Moreover, dyes and coloured pigments may be subject to production variations such that even in the same recipes slightly differently tinted products may be obtained. However, tint aberrations can be detected only in the finished extruded film such that film not satisfying the specifications needs to be disposed of in a cost-intensive manner. However, these processes do not relate to non-transparent polymers whose optical properties need to satisfy only low requirements (in respect of which only low requirements are made?). The production of transparent polymers in an optical quality, e.g. for glazing, cannot be found in these publications.
For the production of polymer films, processes are known in the case of which polymer melts are divided into a main and a subsidiary stream and--after the addition of additives for moulding--are recombined (U.S. Pat. No. 4,919,864; U.S. Pat. No. 5,190,766). Similarly, the division of polymer melts for separate tinting and subsequent coextrusion is known for extrusion (DE 2835139).
The task of the present invention consequently consisted of developing a process for the coextrusion of polymer melt streams of different composition which does not exhibit the disadvantages of the state of the art described above. In particular, the change-over periods for additives should be reduced and production failures more rapidly recognised and remedied on the basis of inhomogeneities of the coextrudate.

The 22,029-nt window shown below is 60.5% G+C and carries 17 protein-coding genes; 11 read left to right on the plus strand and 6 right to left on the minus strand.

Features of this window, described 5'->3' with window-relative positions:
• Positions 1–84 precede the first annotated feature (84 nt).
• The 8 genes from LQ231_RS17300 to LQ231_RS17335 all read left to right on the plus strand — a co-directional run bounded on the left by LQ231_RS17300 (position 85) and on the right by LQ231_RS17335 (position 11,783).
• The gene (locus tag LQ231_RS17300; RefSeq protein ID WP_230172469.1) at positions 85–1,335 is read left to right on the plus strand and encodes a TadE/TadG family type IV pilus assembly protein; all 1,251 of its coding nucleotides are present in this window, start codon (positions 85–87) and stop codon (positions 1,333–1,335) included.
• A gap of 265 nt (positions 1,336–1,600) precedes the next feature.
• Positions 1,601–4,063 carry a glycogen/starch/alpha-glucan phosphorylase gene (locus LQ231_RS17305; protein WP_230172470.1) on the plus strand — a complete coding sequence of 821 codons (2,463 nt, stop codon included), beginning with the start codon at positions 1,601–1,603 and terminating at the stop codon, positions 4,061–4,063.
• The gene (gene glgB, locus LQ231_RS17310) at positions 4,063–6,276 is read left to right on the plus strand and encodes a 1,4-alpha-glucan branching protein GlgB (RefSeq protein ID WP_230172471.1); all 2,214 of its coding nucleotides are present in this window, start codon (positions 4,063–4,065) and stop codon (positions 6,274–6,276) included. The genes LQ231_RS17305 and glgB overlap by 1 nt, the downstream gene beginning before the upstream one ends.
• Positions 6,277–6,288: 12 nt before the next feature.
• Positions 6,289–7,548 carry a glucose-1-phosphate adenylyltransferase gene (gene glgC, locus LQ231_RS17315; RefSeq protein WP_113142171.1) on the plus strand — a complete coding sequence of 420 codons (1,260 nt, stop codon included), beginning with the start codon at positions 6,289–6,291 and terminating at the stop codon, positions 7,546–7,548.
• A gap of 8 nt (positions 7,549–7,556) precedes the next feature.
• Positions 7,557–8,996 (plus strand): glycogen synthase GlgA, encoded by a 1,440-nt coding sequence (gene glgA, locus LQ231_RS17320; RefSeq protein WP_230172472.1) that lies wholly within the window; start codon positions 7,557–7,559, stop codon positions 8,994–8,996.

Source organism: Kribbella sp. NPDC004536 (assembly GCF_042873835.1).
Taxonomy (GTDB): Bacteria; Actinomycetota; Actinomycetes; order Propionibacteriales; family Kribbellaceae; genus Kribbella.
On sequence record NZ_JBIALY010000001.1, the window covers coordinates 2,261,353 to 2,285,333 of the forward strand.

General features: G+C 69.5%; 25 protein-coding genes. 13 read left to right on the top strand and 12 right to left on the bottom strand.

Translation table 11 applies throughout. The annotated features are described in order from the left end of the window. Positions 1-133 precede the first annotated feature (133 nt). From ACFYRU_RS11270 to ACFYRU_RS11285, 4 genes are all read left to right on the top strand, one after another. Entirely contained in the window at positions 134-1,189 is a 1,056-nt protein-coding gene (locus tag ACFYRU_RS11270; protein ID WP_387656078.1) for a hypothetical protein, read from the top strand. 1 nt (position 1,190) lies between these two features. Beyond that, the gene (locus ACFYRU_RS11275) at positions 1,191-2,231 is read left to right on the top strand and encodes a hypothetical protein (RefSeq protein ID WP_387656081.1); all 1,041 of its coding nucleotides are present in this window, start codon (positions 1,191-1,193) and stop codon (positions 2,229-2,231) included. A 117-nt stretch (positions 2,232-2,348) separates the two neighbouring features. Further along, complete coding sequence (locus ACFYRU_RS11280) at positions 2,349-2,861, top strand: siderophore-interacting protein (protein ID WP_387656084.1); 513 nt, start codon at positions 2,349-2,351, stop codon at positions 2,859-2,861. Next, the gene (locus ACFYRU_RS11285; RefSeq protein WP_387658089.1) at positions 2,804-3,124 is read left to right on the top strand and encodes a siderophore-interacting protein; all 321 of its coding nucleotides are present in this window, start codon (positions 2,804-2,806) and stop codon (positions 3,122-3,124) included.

DISCLOSURE OF THE INVENTION
The subject matter of the present invention consequently consists of a process for the coextrusion of at least two polymer melt streams of different composition characterised by the process steps of
a) melting of a polymer massb) separating the melt into at least two melt streamsc) mixing of additives into at least one melt stream andd) combining the melt streams with coextrusion in one or several extrusion dies, the polymer mass being based on polyvinyl butyral, ethylene vinyl acetate, polyvinyl alcohol and/or a terpolymer with ethylene units, vinyl acetate units and vinyl alcohol units.
By means of the process according to the invention, polymer melt streams containing preferably the same polymer and/or polymer mass but different additives can be coextruded in a manner flexible from the point of view of an industrial-scale production. The procedure according to the invention provides additionally the advantage of being able to do without a not inconsiderable part of the investments for the extrusion strand to which the additives are admixed.
The polymer mass used in the process according to the invention is based on polyvinyl butyral (PVB), ethylene vinyl acetate (EVA), polyvinyl alcohol (PVA) and/or a terpolymer of ethylene units, vinyl acetate units and vinyl alcohol units, i.e. it contains these polymers in a quantity of at least 60, 70, 80, 90, 95 or 100% by weight, based on the polymer mass used in step a). These polymers can be used as such, as a blend and/or in mixture with plasticizers and/or fillers and/or other additives.